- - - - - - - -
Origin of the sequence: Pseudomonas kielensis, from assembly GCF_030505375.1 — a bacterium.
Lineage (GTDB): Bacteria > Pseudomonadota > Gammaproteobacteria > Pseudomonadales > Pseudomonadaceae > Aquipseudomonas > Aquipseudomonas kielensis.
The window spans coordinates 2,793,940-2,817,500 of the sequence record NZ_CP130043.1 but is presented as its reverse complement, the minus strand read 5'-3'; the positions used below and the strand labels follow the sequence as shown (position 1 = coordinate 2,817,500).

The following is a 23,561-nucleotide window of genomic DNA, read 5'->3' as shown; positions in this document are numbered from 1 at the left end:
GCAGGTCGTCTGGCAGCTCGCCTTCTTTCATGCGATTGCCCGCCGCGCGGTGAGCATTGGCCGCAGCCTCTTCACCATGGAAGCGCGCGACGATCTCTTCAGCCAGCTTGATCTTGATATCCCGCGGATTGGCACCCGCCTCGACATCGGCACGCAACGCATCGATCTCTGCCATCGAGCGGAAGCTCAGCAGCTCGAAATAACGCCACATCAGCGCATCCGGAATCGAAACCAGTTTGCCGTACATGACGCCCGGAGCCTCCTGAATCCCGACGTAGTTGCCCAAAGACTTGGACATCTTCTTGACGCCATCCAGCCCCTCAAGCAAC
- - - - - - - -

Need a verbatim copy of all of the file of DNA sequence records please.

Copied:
Origin of the sequence: Pseudomonas kielensis, from assembly GCF_030505375.1 — a bacterium.
Lineage (GTDB): Bacteria > Pseudomonadota > Gammaproteobacteria > Pseudomonadales > Pseudomonadaceae > Aquipseudomonas > Aquipseudomonas kielensis.
The window spans coordinates 2,793,940-2,817,500 of the sequence record NZ_CP130043.1 but is presented as its reverse complement, the minus strand read 5'-3'; the positions used below and the strand labels follow the sequence as shown (position 1 = coordinate 2,817,500).

The following is a 23,561-nucleotide window of genomic DNA, read 5'->3' as shown; positions in this document are numbered from 1 at the left end:
GCAGGTCGTCTGGCAGCTCGCCTTCTTTCATGCGATTGCCCGCCGCGCGGTGAGCATTGGCCGCAGCCTCTTCACCATGGAAGCGCGCGACGATCTCTTCAGCCAGCTTGATCTTGATATCCCGCGGATTGGCACCCGCCTCGACATCGGCACGCAACGCATCGATCTCTGCCATCGAGCGGAAGCTCAGCAGCTCGAAATAACGCCACATCAGCGCATCCGGAATCGAAACCAGTTTGCCGTACATGACGCCCGGAGCCTCCTGAATCCCGACGTAGTTGCCCAAAGACTTGGACATCTTCTTGACGCCATCCAGCCCCTCAAGCAAC